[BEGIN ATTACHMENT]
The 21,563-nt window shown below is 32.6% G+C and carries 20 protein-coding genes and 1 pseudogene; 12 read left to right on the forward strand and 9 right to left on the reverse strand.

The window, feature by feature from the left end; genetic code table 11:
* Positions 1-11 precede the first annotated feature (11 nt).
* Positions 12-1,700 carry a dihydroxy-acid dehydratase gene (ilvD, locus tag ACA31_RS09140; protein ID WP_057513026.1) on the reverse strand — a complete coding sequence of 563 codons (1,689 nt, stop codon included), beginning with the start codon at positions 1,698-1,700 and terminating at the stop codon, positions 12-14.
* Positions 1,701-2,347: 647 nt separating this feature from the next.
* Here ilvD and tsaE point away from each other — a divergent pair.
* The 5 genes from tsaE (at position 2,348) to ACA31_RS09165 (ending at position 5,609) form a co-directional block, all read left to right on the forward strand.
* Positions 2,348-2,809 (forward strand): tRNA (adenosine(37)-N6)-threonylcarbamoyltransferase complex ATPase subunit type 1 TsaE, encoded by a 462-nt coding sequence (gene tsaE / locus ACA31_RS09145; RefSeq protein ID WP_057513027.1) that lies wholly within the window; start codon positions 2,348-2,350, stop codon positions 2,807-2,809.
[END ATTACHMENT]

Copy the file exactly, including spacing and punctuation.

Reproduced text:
The 21,563-nt window shown below is 32.6% G+C and carries 20 protein-coding genes and 1 pseudogene; 12 read left to right on the forward strand and 9 right to left on the reverse strand.

The window, feature by feature from the left end; genetic code table 11:
* Positions 1-11 precede the first annotated feature (11 nt).
* Positions 12-1,700 carry a dihydroxy-acid dehydratase gene (ilvD, locus tag ACA31_RS09140; protein ID WP_057513026.1) on the reverse strand — a complete coding sequence of 563 codons (1,689 nt, stop codon included), beginning with the start codon at positions 1,698-1,700 and terminating at the stop codon, positions 12-14.
* Positions 1,701-2,347: 647 nt separating this feature from the next.
* Here ilvD and tsaE point away from each other — a divergent pair.
* The 5 genes from tsaE (at position 2,348) to ACA31_RS09165 (ending at position 5,609) form a co-directional block, all read left to right on the forward strand.
* Positions 2,348-2,809 (forward strand): tRNA (adenosine(37)-N6)-threonylcarbamoyltransferase complex ATPase subunit type 1 TsaE, encoded by a 462-nt coding sequence (gene tsaE / locus ACA31_RS09145; RefSeq protein ID WP_057513027.1) that lies wholly within the window; start codon positions 2,348-2,350, stop codon positions 2,807-2,809.